To scrutinize the whole of Nature: The Royal Society and its fellows 1660-1730
The Royal Society had its origins in an informal group of scientists, or ‘natural philosophers’, which originated in Oxford in the 1650s. This group included some of the most promising scientists of the age, including Robert Boyle, Robert Hooke and John Wilkins. Despite differences in background, outlook and interests, they were united by a common passion for natural philosophy. The title of this exhibition, taken from a letter written by one of the two founder Secretaries of the Royal Society, Henry Oldenburg, reminds us that the original aim of the Society went far beyond what we would today call ‘pure’ science and embraced many disciplines.
Huygens' aerial telescope, as depicted in: Robert Smith. A compleat system of opticks in four books: viz. a popular, a mathematical, a mechanical, and a philosophical treatise. To which are added remarks upon the whole. Cambridge: printed for the author, and sold there by Cornelius Crownfield, and at London by Stephen Austen, and Robert Dodsley, 1738 [Rare Books Collection QC353.Sm64]The early years of the Royal Society from its foundation in 1660 were unpropitious. Despite the innovation of a proper institutional structure, it had no funding from the state, resulting in a hand-to-mouth existence; the newly restored King Charles II (despite having granted it a Royal Charter in 1662) did not bother to conceal his ridicule of an organisation which seemed to be a magnet for eccentrics and obsessives, and whose research remit seemed too wide. Furthermore, plans to transform the Society into an educational institution with a comprehensive museum collection never came to anything. Yet within a few years it had become an internationally recognised centre of scientific research, and its approval was highly sought after.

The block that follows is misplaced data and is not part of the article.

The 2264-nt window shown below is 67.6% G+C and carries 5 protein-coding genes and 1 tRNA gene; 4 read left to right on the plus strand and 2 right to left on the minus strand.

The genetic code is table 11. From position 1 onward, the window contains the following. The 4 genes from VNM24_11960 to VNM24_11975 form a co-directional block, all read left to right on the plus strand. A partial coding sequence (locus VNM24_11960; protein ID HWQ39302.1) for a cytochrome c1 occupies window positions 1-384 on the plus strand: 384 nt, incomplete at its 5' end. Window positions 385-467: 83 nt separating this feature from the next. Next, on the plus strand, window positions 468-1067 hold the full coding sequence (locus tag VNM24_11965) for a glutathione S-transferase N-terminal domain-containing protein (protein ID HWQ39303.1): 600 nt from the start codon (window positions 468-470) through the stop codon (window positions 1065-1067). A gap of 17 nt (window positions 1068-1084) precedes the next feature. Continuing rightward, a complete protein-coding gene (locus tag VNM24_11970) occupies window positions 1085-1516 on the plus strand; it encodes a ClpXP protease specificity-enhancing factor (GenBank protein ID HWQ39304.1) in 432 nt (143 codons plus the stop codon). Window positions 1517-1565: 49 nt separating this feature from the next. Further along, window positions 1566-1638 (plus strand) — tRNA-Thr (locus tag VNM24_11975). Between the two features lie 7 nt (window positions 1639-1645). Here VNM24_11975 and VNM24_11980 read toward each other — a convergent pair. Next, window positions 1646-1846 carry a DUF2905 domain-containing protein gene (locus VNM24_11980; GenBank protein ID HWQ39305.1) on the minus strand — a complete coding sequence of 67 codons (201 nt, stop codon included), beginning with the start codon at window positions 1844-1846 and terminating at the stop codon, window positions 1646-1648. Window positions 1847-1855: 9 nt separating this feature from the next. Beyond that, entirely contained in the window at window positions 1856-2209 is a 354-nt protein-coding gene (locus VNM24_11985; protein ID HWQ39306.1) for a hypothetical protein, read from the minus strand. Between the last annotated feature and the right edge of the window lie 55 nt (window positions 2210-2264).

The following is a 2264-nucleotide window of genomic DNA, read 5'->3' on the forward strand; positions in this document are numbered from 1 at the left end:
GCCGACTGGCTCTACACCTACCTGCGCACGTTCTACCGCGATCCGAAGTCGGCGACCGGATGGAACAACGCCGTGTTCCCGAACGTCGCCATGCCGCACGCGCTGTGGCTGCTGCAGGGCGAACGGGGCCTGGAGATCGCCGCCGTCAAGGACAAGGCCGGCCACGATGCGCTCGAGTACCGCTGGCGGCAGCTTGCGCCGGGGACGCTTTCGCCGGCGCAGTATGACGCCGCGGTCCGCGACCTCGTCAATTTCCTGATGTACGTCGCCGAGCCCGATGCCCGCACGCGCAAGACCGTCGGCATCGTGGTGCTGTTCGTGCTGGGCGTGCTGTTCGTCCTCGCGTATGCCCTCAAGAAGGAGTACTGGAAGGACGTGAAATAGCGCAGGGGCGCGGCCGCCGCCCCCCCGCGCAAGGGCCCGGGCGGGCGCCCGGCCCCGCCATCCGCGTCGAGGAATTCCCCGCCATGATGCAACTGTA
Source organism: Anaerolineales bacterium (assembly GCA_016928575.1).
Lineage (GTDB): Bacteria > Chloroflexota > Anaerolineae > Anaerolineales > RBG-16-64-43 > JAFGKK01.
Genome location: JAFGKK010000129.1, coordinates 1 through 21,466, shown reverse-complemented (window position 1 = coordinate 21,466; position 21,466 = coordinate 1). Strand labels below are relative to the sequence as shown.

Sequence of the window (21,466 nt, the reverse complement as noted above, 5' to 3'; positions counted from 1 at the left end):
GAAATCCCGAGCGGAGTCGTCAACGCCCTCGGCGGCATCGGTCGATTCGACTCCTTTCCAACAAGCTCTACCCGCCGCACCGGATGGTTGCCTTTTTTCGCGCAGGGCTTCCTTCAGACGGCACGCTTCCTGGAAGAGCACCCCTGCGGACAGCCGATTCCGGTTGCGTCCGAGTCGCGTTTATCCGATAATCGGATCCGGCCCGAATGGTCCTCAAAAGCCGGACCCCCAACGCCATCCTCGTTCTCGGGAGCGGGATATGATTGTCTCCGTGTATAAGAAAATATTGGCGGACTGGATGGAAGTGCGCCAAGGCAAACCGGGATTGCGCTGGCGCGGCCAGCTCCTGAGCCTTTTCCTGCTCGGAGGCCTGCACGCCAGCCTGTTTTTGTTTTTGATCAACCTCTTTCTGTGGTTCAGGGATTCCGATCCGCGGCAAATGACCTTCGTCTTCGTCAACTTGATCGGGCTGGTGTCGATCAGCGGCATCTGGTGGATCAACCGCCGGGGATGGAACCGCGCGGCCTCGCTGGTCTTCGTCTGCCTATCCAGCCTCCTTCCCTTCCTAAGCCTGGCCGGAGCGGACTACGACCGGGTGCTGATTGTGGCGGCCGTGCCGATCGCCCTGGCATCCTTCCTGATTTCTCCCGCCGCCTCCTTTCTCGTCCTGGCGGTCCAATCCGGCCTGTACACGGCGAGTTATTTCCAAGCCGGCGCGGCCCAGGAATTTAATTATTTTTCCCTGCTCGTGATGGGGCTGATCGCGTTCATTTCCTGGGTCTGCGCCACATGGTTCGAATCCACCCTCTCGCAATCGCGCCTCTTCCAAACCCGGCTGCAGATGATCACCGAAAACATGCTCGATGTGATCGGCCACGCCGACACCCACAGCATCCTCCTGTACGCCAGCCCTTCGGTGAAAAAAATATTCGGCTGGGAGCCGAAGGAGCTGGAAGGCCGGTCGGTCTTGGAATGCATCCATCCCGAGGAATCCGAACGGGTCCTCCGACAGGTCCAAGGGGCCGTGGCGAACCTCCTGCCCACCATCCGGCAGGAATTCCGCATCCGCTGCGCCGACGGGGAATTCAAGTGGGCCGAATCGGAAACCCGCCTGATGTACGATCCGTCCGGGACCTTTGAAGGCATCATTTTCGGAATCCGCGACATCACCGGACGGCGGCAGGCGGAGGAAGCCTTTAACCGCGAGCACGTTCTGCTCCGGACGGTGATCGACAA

This happened because a number of the Fellows of the Society were extraordinary men whose research made a decisive contribution to changing the way in which seventeenth century people saw the natural world. For those who were tired of the often bloody political and religious controversies of the previous twenty years, the Royal Society offered a place where natural philosophy was the only concern, and where the theories which mattered were those that could be reached by empirical demonstration and observation. The only direction which the Charter gave the Society was to perform ‘solid Experiments, to reform or improve Philosophy.’
The aim of this exhibition is to show the early work of the Society in all its glory. It starts with a brief exploration of how the Royal Society saw and presented itself and how it was perceived by outsiders. It then moves on to examine some of the important personalities within the Society during this period and their enquiries, whether in mathematics, physics, chemistry, botany, astronomy, linguistics, philosophy or voyages of discovery.
In this exhibition
- A society of virtuosi
- Boyle and Hooke
- Wilkins and Locke
- Newton and his champions I
- Newton and his champions II
- The wider world
- Biologists at the Royal Society
- Scrutinizing the skies
- Select bibliography